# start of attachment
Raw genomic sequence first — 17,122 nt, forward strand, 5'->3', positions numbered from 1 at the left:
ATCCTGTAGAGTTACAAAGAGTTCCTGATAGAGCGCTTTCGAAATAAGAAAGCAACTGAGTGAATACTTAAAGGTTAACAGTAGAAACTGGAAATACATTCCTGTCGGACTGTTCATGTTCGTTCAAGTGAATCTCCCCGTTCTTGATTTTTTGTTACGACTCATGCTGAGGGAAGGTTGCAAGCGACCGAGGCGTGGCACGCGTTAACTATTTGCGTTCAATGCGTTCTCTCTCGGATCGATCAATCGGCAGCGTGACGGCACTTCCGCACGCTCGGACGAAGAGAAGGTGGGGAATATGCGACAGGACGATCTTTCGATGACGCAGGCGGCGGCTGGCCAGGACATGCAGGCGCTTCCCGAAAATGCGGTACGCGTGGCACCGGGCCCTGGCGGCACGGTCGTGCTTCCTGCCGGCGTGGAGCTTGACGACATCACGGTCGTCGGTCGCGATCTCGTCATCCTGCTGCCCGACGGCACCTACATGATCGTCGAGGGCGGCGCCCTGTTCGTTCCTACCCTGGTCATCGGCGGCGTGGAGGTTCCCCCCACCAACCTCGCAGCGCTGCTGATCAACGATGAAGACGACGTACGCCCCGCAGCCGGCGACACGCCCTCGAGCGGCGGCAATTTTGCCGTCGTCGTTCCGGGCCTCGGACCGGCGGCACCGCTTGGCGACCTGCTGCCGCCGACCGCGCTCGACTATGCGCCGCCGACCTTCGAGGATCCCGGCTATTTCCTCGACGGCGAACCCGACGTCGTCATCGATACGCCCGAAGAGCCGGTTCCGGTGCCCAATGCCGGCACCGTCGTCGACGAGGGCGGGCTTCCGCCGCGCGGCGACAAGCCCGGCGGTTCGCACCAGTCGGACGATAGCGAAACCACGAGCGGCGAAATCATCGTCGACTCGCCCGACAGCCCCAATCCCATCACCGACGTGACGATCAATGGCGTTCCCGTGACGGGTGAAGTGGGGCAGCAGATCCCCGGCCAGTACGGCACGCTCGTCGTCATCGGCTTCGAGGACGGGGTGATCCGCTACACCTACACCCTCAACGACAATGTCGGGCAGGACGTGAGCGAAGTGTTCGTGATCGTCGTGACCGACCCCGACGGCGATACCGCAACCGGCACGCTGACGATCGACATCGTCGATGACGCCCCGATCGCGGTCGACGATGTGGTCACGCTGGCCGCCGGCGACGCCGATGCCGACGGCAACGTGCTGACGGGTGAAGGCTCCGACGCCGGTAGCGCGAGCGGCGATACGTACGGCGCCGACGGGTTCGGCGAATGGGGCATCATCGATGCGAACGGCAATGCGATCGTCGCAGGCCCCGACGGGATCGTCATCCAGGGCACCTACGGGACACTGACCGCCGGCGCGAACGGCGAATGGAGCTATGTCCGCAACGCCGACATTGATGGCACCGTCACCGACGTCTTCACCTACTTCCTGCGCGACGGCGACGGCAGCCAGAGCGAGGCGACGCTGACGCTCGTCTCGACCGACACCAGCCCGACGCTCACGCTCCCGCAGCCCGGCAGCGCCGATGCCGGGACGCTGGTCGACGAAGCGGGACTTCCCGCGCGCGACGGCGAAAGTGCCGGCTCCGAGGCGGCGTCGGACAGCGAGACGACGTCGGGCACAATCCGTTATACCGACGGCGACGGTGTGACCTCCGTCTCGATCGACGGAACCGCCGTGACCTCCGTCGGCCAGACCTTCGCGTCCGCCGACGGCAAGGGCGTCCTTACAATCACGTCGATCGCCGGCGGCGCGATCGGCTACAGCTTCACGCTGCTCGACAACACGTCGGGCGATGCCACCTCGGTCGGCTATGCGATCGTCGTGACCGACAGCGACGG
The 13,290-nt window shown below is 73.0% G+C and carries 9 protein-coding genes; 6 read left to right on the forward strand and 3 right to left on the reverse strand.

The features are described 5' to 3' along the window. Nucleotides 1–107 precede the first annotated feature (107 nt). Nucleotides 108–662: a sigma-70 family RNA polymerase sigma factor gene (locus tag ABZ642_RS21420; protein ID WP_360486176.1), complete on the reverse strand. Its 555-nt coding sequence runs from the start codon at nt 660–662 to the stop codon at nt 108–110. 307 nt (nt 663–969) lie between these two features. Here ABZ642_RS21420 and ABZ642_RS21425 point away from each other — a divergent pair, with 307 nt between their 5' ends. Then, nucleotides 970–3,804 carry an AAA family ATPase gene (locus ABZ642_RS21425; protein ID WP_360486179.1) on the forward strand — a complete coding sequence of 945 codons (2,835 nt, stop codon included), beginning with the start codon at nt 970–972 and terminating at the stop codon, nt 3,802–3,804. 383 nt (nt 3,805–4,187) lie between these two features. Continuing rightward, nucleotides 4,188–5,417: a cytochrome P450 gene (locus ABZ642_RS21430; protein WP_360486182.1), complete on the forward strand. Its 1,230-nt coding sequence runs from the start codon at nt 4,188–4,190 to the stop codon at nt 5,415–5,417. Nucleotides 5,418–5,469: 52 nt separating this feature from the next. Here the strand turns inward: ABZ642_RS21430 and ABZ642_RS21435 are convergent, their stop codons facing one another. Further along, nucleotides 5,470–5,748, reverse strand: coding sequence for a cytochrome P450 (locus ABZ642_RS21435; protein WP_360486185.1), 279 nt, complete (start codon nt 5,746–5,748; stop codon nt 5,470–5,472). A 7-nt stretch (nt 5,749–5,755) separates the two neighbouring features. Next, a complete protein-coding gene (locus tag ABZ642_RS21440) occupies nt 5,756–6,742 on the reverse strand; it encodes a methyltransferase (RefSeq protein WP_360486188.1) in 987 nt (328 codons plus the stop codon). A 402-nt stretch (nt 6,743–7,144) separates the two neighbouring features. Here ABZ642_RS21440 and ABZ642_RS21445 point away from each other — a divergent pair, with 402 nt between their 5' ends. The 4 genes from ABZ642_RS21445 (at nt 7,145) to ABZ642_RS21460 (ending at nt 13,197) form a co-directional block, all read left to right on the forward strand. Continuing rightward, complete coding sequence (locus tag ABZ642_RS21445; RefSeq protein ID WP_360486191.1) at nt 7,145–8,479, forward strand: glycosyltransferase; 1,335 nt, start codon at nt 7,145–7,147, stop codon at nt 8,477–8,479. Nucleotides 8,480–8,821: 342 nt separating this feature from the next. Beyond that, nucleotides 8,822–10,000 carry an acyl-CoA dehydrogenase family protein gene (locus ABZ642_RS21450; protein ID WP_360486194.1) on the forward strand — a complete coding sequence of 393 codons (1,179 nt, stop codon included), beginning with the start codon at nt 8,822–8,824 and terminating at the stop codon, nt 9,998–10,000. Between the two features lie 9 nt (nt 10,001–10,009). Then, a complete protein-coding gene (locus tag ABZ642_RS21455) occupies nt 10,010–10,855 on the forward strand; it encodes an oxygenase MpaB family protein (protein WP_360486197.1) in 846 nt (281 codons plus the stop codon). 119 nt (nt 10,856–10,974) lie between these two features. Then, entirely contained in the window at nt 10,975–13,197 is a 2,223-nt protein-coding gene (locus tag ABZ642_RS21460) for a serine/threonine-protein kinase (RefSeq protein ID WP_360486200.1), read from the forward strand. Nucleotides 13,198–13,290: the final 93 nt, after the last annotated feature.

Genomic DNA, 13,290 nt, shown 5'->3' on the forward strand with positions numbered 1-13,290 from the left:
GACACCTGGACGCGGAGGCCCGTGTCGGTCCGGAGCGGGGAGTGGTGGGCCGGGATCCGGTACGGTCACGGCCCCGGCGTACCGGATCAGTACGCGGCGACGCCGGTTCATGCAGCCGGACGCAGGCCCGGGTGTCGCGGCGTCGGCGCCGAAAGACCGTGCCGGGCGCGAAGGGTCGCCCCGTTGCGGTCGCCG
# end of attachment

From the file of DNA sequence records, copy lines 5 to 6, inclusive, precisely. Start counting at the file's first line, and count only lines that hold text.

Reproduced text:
Genomic DNA, 13,290 nt, shown 5'->3' on the forward strand with positions numbered 1-13,290 from the left:
GACACCTGGACGCGGAGGCCCGTGTCGGTCCGGAGCGGGGAGTGGTGGGCCGGGATCCGGTACGGTCACGGCCCCGGCGTACCGGATCAGTACGCGGCGACGCCGGTTCATGCAGCCGGACGCAGGCCCGGGTGTCGCGGCGTCGGCGCCGAAAGACCGTGCCGGGCGCGAAGGGTCGCCCCGTTGCGGTCGCCG